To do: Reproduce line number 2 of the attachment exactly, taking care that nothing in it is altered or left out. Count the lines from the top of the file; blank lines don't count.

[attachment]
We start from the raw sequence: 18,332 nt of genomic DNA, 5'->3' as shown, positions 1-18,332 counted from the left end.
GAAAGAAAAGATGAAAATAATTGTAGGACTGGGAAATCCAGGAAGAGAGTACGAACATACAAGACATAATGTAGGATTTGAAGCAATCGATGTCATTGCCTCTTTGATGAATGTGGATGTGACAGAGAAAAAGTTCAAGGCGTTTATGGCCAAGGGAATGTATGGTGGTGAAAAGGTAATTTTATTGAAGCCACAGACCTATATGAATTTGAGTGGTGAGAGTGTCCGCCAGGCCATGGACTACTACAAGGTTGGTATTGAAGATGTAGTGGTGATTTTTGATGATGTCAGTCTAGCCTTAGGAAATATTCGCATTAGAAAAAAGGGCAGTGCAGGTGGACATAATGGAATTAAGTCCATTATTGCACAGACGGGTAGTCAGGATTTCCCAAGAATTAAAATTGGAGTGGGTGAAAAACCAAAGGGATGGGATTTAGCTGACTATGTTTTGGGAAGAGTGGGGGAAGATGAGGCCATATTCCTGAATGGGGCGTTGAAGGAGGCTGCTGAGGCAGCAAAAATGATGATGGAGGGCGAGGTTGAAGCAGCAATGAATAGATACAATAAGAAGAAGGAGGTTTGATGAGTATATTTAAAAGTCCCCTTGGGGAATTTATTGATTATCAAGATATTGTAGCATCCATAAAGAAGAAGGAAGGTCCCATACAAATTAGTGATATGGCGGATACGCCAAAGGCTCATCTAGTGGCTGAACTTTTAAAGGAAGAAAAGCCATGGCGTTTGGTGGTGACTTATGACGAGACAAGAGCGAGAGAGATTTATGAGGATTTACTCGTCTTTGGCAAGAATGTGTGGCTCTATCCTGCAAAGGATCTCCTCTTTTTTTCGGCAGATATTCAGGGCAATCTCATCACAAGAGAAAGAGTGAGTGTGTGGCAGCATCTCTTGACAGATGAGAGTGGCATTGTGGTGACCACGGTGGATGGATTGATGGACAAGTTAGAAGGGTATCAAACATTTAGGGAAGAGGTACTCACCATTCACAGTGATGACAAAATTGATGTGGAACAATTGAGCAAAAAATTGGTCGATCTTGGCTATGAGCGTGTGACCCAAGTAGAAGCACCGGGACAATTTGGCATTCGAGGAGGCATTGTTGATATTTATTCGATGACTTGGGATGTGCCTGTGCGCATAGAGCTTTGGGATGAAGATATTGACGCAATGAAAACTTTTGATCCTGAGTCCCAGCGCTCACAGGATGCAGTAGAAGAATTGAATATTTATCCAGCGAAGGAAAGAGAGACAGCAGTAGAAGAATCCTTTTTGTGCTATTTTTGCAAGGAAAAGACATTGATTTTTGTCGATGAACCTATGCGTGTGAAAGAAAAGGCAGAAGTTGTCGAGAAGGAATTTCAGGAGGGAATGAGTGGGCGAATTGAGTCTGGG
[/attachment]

GAAAGAAAAGATGAAAATAATTGTAGGACTGGGAAATCCAGGAAGAGAGTACGAACATACAAGACATAATGTAGGATTTGAAGCAATCGATGTCATTGCCTCTTTGATGAATGTGGATGTGACAGAGAAAAAGTTCAAGGCGTTTATGGCCAAGGGAATGTATGGTGGTGAAAAGGTAATTTTATTGAAGCCACAGACCTATATGAATTTGAGTGGTGAGAGTGTCCGCCAGGCCATGGACTACTACAAGGTTGGTATTGAAGATGTAGTGGTGATTTTTGATGATGTCAGTCTAGCCTTAGGAAATATTCGCATTAGAAAAAAGGGCAGTGCAGGTGGACATAATGGAATTAAGTCCATTATTGCACAGACGGGTAGTCAGGATTTCCCAAGAATTAAAATTGGAGTGGGTGAAAAACCAAAGGGATGGGATTTAGCTGACTATGTTTTGGGAAGAGTGGGGGAAGATGAGGCCATATTCCTGAATGGGGCGTTGAAGGAGGCTGCTGAGGCAGCAAAAATGATGATGGAGGGCGAGGTTGAAGCAGCAATGAATAGATACAATAAGAAGAAGGAGGTTTGATGAGTATATTTAAAAGTCCCCTTGGGGAATTTATTGATTATCAAGATATTGTAGCATCCATAAAGAAGAAGGAAGGTCCCATACAAATTAGTGATATGGCGGATACGCCAAAGGCTCATCTAGTGGCTGAACTTTTAAAGGAAGAAAAGCCATGGCGTTTGGTGGTGACTTATGACGAGACAAGAGCGAGAGAGATTTATGAGGATTTACTCGTCTTTGGCAAGAATGTGTGGCTCTATCCTGCAAAGGATCTCCTCTTTTTTTCGGCAGATATTCAGGGCAATCTCATCACAAGAGAAAGAGTGAGTGTGTGGCAGCATCTCTTGACAGATGAGAGTGGCATTGTGGTGACCACGGTGGATGGATTGATGGACAAGTTAGAAGGGTATCAAACATTTAGGGAAGAGGTACTCACCATTCACAGTGATGACAAAATTGATGTGGAACAATTGAGCAAAAAATTGGTCGATCTTGGCTATGAGCGTGTGACCCAAGTAGAAGCACCGGGACAATTTGGCATTCGAGGAGGCATTGTTGATATTTATTCGATGACTTGGGATGTGCCTGTGCGCATAGAGCTTTGGGATGAAGATATTGACGCAATGAAAACTTTTGATCCTGAGTCCCAGCGCTCACAGGATGCAGTAGAAGAATTGAATATTTATCCAGCGAAGGAAAGAGAGACAGCAGTAGAAGAATCCTTTTTGTGCTATTTTTGCAAGGAAAAGACATTGATTTTTGTCGATGAACCTATGCGTGTGAAAGAAAAGGCAGAAGTTGTCGAGAAGGAATTTCAGGAGGGAATGAGTGGGCGAATTGAGTCTGGG